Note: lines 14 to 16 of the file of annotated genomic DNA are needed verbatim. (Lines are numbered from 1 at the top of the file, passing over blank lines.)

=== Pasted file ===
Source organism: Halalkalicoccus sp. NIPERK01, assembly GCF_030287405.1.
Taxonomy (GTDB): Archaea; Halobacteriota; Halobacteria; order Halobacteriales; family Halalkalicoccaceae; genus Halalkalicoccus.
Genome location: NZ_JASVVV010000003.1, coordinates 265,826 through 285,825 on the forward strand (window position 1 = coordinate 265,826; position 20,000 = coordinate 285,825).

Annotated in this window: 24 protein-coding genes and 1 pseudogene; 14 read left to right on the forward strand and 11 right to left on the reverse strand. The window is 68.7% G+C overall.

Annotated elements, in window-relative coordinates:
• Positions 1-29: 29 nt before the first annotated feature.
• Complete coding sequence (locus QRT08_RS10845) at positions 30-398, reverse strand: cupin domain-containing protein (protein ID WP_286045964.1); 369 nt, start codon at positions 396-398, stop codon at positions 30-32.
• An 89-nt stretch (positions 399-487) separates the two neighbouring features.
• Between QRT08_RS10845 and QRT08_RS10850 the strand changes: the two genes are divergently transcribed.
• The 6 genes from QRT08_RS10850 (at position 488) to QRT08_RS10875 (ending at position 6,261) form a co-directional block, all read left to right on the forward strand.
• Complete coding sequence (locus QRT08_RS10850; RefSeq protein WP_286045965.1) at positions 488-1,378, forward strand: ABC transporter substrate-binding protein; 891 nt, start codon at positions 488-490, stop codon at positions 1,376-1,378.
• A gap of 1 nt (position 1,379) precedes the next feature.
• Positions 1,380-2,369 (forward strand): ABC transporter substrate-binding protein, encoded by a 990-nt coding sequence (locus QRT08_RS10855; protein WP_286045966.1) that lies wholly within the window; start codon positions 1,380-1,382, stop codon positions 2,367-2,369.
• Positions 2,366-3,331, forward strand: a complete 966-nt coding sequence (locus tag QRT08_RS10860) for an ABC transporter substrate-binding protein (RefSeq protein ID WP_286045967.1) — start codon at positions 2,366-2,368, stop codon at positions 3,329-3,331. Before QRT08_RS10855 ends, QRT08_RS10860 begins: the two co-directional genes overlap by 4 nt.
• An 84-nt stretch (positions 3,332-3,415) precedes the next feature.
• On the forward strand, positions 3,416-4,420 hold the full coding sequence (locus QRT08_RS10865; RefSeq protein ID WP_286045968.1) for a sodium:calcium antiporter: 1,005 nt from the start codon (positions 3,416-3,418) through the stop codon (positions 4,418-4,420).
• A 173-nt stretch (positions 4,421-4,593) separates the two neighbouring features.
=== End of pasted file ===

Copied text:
• Positions 2,366-3,331, forward strand: a complete 966-nt coding sequence (locus tag QRT08_RS10860) for an ABC transporter substrate-binding protein (RefSeq protein ID WP_286045967.1) — start codon at positions 2,366-2,368, stop codon at positions 3,329-3,331. Before QRT08_RS10855 ends, QRT08_RS10860 begins: the two co-directional genes overlap by 4 nt.
• An 84-nt stretch (positions 3,332-3,415) precedes the next feature.
• On the forward strand, positions 3,416-4,420 hold the full coding sequence (locus QRT08_RS10865; RefSeq protein ID WP_286045968.1) for a sodium:calcium antiporter: 1,005 nt from the start codon (positions 3,416-3,418) through the stop codon (positions 4,418-4,420).